Too often anti-virus software is the reason a person's system is glitchy, or slow, or causes software/hardware to fail, or causes crashes. And at the end of the day, it is Microsoft, Windows, or the maker of the software/hardware it is affecting that gets blamed.

Actually MSE does harm the system. It slows down certain directories when opening them. At first It thought my hard drive was dying.

max22 said,
Actually MSE does harm the system. It slows down certain directories when opening them. At first It thought my hard drive was dying.

I remember a bug in either a RC or early v1 build that was like this. Since the v2 rewrite, with the full OS integration, if MSE is slowing down directory browsing, there is something else in the system causing the problem or a redundant spyware/antivirus mechanism in the chain.

When MSE runs, it doesn't go off on its own and dig through things, instead it waits for the OS itself to hand it things to check.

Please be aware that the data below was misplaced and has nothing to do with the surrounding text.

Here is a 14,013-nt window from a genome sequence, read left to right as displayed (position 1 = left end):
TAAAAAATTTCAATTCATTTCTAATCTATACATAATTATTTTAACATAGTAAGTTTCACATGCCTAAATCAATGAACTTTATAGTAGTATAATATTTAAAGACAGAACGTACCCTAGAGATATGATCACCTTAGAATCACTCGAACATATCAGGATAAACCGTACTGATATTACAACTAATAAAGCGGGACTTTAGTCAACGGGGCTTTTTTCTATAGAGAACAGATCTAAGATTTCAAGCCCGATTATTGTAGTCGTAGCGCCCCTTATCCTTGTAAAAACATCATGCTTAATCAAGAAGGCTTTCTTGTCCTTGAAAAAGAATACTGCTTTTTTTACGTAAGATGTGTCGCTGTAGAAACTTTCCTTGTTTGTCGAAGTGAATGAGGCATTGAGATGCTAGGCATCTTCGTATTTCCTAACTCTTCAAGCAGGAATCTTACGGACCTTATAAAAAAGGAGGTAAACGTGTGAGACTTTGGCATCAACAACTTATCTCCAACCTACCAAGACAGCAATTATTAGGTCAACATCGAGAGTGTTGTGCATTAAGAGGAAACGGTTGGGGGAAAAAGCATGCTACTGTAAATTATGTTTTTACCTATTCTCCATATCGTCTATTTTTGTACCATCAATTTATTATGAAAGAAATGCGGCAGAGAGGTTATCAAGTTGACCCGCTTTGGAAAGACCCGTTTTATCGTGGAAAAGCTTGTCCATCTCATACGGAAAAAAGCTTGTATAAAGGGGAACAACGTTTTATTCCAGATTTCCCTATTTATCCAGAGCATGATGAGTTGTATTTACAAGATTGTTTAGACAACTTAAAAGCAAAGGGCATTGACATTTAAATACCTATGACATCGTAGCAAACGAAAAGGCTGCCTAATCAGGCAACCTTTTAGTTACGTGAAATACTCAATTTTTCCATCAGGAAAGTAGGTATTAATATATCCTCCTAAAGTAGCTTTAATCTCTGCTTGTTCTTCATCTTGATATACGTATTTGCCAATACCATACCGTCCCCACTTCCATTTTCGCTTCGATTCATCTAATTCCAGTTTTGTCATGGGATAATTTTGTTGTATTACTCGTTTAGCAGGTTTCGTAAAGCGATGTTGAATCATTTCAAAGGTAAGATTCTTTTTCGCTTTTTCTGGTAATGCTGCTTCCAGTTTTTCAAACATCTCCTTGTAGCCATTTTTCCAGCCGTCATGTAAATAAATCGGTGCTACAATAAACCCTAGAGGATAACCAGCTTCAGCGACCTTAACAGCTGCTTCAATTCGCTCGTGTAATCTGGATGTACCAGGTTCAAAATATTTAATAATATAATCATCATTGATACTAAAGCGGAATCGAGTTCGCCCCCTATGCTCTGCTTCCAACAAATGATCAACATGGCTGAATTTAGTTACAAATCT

Is there a performance hit with MSE using realtime protection, yes, just as there is with EVERY anti-virus software.

However, the hit with MSE is a baseline and consistent and because it isn't dealing with the complexities of I/O in Windows, it won't harm things or have vast differences in performance depending on the service/driver/application that is running that it is scanning.

I don't like any performance hits, so I reduce them as much as possible or completely by not using realtime protection, as the odds of it actually catching something that the OS itself, the browser in a sandbox, or the Firewall and other mechanism don't catch are very tiny. It would be like getting hit by lightning, and even then a nightly scan would find it. (Also right click and manually scan anything you download.)

Windows I/O is complex, it is not simplistic like UNIX (by definition) I/O is processed. Go look up Object Based and Windows NT, there is a reason why it is different and not generic I/O streams and basic dumb parameter based IPC.

There is also no reason that many of these anti-virus products are hooking into the kernel and files system and network stack and other areas, creating extra layers that could fail, when the OS has security API sets that will hand it the data, which is what MSE uses. Starting with Vista, and continued in Win7, the Windows has mechanisms to hand the data to 'protection' software, making it easy to scan the data and not have to deal with the complexities of Windows NT.